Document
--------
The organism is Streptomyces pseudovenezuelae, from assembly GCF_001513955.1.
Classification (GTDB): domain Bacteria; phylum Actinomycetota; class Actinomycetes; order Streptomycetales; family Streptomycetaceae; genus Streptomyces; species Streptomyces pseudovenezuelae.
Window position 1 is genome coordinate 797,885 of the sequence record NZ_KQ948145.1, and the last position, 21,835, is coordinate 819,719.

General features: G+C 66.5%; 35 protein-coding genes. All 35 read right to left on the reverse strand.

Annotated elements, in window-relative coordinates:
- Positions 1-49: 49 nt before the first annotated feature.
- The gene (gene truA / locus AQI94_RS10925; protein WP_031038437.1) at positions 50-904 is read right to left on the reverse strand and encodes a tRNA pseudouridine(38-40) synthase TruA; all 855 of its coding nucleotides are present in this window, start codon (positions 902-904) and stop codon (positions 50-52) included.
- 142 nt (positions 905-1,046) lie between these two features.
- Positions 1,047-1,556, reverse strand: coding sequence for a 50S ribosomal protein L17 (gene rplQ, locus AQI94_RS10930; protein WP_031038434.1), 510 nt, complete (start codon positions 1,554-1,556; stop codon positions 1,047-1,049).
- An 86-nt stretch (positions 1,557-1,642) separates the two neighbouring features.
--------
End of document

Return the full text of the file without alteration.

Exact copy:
The organism is Streptomyces pseudovenezuelae, from assembly GCF_001513955.1.
Classification (GTDB): domain Bacteria; phylum Actinomycetota; class Actinomycetes; order Streptomycetales; family Streptomycetaceae; genus Streptomyces; species Streptomyces pseudovenezuelae.
Window position 1 is genome coordinate 797,885 of the sequence record NZ_KQ948145.1, and the last position, 21,835, is coordinate 819,719.

General features: G+C 66.5%; 35 protein-coding genes. All 35 read right to left on the reverse strand.

Annotated elements, in window-relative coordinates:
- Positions 1-49: 49 nt before the first annotated feature.
- The gene (gene truA / locus AQI94_RS10925; protein WP_031038437.1) at positions 50-904 is read right to left on the reverse strand and encodes a tRNA pseudouridine(38-40) synthase TruA; all 855 of its coding nucleotides are present in this window, start codon (positions 902-904) and stop codon (positions 50-52) included.
- 142 nt (positions 905-1,046) lie between these two features.
- Positions 1,047-1,556, reverse strand: coding sequence for a 50S ribosomal protein L17 (gene rplQ, locus AQI94_RS10930; protein WP_031038434.1), 510 nt, complete (start codon positions 1,554-1,556; stop codon positions 1,047-1,049).
- An 86-nt stretch (positions 1,557-1,642) separates the two neighbouring features.